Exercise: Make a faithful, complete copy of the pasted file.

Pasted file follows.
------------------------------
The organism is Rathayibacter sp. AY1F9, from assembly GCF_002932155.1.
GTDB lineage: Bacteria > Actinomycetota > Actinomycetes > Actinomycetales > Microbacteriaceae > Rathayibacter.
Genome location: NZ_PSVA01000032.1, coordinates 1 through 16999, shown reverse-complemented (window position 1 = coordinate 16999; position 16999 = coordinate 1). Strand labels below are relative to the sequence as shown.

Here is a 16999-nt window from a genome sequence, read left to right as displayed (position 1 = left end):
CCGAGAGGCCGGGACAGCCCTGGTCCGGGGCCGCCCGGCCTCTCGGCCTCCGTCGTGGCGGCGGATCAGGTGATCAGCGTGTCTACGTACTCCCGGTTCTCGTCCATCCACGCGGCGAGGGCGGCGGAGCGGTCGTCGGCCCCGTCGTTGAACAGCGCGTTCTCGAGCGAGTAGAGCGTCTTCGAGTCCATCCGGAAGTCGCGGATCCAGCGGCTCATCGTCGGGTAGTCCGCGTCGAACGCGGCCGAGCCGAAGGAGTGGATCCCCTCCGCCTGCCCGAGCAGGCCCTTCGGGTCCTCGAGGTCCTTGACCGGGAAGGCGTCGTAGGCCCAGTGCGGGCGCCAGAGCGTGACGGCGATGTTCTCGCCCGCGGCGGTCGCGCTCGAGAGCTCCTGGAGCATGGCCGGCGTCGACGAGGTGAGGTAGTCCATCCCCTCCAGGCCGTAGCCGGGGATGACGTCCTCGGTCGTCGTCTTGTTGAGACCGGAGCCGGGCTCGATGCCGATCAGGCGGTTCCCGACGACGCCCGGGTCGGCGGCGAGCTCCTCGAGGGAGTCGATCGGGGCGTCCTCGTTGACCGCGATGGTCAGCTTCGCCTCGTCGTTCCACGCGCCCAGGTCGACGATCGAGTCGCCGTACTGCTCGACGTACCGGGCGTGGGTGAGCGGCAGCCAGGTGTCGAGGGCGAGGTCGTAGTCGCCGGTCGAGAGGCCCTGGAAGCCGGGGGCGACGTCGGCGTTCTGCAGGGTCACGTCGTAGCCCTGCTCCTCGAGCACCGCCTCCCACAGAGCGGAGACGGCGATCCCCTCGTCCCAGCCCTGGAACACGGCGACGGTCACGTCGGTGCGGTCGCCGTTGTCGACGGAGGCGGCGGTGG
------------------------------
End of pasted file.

The organism is Rathayibacter sp. AY1F9, from assembly GCF_002932155.1.
GTDB lineage: Bacteria > Actinomycetota > Actinomycetes > Actinomycetales > Microbacteriaceae > Rathayibacter.
Genome location: NZ_PSVA01000032.1, coordinates 1 through 16999, shown reverse-complemented (window position 1 = coordinate 16999; position 16999 = coordinate 1). Strand labels below are relative to the sequence as shown.

Here is a 16999-nt window from a genome sequence, read left to right as displayed (position 1 = left end):
CCGAGAGGCCGGGACAGCCCTGGTCCGGGGCCGCCCGGCCTCTCGGCCTCCGTCGTGGCGGCGGATCAGGTGATCAGCGTGTCTACGTACTCCCGGTTCTCGTCCATCCACGCGGCGAGGGCGGCGGAGCGGTCGTCGGCCCCGTCGTTGAACAGCGCGTTCTCGAGCGAGTAGAGCGTCTTCGAGTCCATCCGGAAGTCGCGGATCCAGCGGCTCATCGTCGGGTAGTCCGCGTCGAACGCGGCCGAGCCGAAGGAGTGGATCCCCTCCGCCTGCCCGAGCAGGCCCTTCGGGTCCTCGAGGTCCTTGACCGGGAAGGCGTCGTAGGCCCAGTGCGGGCGCCAGAGCGTGACGGCGATGTTCTCGCCCGCGGCGGTCGCGCTCGAGAGCTCCTGGAGCATGGCCGGCGTCGACGAGGTGAGGTAGTCCATCCCCTCCAGGCCGTAGCCGGGGATGACGTCCTCGGTCGTCGTCTTGTTGAGACCGGAGCCGGGCTCGATGCCGATCAGGCGGTTCCCGACGACGCCCGGGTCGGCGGCGAGCTCCTCGAGGGAGTCGATCGGGGCGTCCTCGTTGACCGCGATGGTCAGCTTCGCCTCGTCGTTCCACGCGCCCAGGTCGACGATCGAGTCGCCGTACTGCTCGACGTACCGGGCGTGGGTGAGCGGCAGCCAGGTGTCGAGGGCGAGGTCGTAGTCGCCGGTCGAGAGGCCCTGGAAGCCGGGGGCGACGTCGGCGTTCTGCAGGGTCACGTCGTAGCCCTGCTCCTCGAGCACCGCCTCCCACAGAGCGGAGACGGCGATCCCCTCGTCCCAGCCCTGGAACACGGCGACGGTCACGTCGGTGCGGTCGCCGTTGTCGACGGAGGCGGCGGTGG